The 74 first-half points are the Pacers’s most this season, surpassing the 68 they scored in the first half on April 8 at Orlando.

Indiana shot 56.8% in the first half and the Pacers’s non-starters outscored the Cavaliers’s reserves 28-8.

This is only the second time in Pacers’ franchise history that Indiana has trailed a playoff series 3-0 and George said it is in part because of poor communication.

“We came out in the second half with a 25-point lead and had a chance to put our foot on their throat,” said George. “Instead, we came out relaxed and just allowed them to step into wide-open three-pointers.

“We played a great first half, but then they really got aggressive in the second half. We have to do a better job communicating.”

Grizzlies overpower Spurs

In Memphis, guard Mike Conley scored 24 points and added eight assists as the Memphis Grizzlies defeated the San Antonio Spurs 105-94 to get back into their series.

The Spurs lead 2-1. Their loss snapped a streak of 10 consecutive playoff wins over the Grizzlies.

Conley got most of his help from forward Zach Randolph (21 points, eight rebounds) and center Marc Gasol (21 points, six rebounds and three assists).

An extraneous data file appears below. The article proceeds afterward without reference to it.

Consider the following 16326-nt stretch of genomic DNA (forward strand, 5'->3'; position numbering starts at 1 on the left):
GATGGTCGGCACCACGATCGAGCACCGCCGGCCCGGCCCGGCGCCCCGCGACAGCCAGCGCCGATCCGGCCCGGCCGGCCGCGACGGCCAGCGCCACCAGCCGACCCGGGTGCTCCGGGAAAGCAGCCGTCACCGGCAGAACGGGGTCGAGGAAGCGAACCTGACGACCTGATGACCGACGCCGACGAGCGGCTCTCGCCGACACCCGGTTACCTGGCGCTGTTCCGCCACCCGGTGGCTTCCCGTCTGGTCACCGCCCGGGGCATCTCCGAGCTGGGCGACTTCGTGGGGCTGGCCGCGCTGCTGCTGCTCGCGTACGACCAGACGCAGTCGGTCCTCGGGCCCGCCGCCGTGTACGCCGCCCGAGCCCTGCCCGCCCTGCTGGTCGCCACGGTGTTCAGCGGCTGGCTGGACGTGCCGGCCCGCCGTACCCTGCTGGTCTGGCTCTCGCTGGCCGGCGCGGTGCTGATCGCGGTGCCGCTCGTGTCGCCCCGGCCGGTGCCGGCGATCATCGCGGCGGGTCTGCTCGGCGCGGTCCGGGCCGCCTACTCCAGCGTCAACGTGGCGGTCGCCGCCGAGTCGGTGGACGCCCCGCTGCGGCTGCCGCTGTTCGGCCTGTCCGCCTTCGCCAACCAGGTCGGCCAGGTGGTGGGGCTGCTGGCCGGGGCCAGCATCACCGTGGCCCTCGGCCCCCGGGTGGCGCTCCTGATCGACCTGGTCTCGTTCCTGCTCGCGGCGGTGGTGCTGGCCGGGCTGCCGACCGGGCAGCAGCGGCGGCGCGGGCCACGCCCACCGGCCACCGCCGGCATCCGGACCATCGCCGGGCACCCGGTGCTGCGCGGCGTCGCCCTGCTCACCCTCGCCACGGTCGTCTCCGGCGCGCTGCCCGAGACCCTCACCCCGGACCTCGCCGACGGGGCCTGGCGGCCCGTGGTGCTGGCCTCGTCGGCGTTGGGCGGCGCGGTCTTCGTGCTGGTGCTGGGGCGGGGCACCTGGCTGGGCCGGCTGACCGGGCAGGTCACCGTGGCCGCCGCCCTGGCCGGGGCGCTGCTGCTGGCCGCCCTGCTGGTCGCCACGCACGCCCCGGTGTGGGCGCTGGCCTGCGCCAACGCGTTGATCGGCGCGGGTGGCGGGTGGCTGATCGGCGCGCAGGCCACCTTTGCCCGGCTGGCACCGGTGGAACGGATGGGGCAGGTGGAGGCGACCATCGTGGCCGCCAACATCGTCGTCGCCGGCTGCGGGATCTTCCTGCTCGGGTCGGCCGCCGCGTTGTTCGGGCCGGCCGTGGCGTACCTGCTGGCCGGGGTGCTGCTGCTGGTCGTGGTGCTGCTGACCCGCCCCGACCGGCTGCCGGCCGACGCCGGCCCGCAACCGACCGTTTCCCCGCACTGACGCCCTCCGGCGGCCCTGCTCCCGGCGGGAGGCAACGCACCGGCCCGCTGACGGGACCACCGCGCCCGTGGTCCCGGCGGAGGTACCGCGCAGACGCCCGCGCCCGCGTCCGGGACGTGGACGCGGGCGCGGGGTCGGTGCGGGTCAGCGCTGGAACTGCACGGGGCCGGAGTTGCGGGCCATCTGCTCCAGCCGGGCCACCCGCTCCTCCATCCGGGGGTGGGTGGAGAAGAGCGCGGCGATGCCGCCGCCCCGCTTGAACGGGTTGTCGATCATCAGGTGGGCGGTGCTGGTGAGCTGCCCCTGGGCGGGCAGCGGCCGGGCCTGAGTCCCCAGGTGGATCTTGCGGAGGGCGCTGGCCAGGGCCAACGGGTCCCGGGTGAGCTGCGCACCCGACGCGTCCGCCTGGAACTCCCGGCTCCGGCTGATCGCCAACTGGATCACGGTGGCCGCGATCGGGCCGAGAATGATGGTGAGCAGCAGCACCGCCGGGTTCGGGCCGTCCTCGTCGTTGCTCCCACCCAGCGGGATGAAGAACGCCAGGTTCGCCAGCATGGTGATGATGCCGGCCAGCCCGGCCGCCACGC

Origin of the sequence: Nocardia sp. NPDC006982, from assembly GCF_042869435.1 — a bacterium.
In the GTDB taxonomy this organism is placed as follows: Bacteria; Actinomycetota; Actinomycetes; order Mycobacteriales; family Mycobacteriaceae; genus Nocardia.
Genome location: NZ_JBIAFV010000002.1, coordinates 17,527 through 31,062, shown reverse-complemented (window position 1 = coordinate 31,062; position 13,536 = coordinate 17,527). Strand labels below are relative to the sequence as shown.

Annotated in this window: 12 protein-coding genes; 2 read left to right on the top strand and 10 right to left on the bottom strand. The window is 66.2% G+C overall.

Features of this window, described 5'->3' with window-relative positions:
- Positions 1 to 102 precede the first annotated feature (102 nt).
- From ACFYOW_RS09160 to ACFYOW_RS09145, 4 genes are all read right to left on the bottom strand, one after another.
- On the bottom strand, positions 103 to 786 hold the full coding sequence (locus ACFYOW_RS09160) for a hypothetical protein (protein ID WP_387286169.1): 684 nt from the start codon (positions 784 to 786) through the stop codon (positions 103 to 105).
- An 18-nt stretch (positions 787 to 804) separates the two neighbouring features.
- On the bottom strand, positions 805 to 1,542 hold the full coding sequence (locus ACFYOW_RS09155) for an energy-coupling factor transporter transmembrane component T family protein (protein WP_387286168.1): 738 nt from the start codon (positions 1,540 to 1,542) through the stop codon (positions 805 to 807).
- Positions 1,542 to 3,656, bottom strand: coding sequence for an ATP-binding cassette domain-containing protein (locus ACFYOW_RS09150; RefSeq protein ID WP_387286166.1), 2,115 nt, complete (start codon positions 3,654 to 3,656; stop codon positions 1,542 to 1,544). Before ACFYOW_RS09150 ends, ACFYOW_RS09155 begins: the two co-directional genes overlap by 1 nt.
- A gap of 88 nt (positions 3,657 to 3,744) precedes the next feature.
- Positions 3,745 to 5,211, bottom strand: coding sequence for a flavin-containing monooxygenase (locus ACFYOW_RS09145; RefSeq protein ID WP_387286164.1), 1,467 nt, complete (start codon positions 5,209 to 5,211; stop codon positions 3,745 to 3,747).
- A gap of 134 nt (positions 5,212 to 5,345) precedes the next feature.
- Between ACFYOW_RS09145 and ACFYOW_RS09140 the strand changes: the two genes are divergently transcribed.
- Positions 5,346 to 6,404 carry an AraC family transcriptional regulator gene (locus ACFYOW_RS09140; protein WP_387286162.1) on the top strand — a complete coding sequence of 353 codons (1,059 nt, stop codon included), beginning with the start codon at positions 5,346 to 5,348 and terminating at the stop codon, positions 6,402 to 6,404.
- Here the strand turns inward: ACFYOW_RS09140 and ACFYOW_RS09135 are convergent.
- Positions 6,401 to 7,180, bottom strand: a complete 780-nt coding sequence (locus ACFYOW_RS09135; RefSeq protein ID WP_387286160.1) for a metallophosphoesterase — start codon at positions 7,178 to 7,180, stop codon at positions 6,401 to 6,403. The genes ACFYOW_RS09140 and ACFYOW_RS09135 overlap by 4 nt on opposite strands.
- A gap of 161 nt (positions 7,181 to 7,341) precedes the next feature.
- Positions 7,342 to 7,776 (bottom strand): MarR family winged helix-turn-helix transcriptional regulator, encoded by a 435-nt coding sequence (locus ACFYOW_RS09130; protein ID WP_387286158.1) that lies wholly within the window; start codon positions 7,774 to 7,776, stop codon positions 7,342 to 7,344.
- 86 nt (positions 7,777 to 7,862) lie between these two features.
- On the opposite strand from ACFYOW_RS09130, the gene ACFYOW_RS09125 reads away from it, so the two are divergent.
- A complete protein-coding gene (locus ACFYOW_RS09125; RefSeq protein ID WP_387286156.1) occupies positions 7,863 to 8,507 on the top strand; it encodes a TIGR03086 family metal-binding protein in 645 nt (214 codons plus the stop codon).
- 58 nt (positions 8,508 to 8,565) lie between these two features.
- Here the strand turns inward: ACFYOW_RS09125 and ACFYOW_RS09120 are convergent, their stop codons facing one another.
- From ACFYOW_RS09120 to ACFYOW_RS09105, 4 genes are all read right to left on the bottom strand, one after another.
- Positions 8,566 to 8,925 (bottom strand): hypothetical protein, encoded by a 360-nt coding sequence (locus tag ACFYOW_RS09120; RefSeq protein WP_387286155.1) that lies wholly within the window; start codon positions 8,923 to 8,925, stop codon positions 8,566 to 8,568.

Leading by four at halftime, the Grizzlies outscored the Spurs 31-17 in the third quarter and were up 81-63 entering the fourth.

San Antonio coach Gregg Popovich pulled his starters early in the fourth quarter, and most did not return as Memphis stretched its lead to as much as 22 points.

Elsewhere, Khris Middleton scored 20 points, Giannis Antetokounmpo added 19, and Milwaukee’s defense did the rest as the Bucks eased past the Toronto Raptors 104-77.

The Bucks grabbed a 2-1 lead in the first-round Eastern Conference series.

DeRozan missed all eight of his shots from the floor and finished with eight points, while the Raptors shot just 33 percent from the floor and went six-for-22 from three-point range.

Kyle Lowry and Delon Wright led Toronto with 13 points apiece.

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Young Indians now like their traditional food with a twist

Indian food with international influences is here to stay.